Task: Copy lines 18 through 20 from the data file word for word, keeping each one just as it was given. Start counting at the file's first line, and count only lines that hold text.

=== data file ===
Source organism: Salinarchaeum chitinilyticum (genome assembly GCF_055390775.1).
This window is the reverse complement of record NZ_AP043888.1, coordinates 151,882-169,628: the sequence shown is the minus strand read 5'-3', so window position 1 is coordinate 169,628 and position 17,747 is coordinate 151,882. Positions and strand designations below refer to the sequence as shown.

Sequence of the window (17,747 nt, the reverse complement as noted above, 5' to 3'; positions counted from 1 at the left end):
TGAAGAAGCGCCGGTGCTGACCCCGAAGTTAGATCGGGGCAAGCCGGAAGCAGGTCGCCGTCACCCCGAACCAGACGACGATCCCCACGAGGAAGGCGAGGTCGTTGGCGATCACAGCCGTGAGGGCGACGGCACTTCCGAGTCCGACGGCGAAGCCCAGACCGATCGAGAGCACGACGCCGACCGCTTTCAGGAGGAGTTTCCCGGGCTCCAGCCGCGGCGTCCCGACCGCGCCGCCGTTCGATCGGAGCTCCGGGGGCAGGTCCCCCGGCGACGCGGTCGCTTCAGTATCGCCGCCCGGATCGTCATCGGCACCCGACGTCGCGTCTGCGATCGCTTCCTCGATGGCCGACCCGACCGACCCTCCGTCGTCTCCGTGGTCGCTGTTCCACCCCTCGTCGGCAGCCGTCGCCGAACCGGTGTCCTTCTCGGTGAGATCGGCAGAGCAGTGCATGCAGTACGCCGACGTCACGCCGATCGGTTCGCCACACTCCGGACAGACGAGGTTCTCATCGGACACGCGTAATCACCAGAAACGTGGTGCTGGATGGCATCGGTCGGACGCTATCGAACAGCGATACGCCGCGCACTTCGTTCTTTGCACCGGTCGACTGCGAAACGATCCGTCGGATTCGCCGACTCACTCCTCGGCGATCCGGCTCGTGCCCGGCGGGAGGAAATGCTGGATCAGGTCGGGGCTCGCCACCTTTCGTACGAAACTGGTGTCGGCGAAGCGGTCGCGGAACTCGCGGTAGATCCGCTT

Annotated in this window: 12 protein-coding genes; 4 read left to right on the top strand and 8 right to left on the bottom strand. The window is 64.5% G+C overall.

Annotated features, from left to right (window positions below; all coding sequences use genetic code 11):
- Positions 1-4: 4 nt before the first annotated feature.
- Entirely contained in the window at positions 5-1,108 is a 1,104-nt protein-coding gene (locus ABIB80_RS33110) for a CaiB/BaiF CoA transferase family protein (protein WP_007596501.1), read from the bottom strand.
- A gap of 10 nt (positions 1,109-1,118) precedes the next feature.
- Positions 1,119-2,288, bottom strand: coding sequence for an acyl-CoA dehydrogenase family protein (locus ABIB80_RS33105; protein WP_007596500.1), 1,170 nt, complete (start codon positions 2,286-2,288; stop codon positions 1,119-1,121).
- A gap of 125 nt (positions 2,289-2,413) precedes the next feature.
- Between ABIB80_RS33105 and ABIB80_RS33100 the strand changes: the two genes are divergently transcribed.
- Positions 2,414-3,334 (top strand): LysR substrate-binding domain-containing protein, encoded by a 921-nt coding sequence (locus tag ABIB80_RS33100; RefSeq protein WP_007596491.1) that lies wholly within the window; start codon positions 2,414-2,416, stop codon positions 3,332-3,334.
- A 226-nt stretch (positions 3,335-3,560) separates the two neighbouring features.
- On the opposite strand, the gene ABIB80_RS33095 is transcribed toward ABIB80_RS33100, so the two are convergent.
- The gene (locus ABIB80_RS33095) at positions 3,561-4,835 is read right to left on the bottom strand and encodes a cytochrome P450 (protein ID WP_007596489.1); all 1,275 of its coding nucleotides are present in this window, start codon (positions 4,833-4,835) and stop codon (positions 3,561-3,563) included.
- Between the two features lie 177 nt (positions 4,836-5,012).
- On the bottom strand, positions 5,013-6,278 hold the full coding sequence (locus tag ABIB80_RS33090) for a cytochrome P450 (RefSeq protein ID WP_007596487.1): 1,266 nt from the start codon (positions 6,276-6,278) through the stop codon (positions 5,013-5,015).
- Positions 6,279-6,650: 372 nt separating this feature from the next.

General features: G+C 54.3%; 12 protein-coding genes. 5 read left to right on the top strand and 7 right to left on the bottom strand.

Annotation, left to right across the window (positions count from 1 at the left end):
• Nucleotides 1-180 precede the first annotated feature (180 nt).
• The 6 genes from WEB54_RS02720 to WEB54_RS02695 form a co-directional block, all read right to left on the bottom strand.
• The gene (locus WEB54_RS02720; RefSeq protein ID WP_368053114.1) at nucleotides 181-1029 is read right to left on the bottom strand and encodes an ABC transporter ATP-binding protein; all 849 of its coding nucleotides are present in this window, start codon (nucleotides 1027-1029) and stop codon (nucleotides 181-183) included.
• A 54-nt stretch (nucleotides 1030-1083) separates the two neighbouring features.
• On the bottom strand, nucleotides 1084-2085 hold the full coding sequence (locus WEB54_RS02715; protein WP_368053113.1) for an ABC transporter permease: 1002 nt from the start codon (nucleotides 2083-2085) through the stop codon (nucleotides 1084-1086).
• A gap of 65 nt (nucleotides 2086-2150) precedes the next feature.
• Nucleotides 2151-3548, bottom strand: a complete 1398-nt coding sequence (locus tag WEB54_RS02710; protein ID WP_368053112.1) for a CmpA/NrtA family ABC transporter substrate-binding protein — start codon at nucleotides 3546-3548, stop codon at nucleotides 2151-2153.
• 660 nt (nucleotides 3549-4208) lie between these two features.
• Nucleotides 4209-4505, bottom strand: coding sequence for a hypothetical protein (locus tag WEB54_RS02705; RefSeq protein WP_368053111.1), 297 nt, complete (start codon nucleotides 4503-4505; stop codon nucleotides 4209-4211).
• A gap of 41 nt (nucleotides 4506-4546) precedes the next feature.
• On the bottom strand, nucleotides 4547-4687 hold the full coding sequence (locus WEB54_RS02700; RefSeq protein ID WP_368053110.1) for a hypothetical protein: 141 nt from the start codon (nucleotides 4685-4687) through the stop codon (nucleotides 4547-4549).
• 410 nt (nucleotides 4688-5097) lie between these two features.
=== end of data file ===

- On the bottom strand, positions 5,013-6,278 hold the full coding sequence (locus tag ABIB80_RS33090) for a cytochrome P450 (RefSeq protein ID WP_007596487.1): 1,266 nt from the start codon (positions 6,276-6,278) through the stop codon (positions 5,013-5,015).
- Positions 6,279-6,650: 372 nt separating this feature from the next.

General features: G+C 54.3%; 12 protein-coding genes. 5 read left to right on the top strand and 7 right to left on the bottom strand.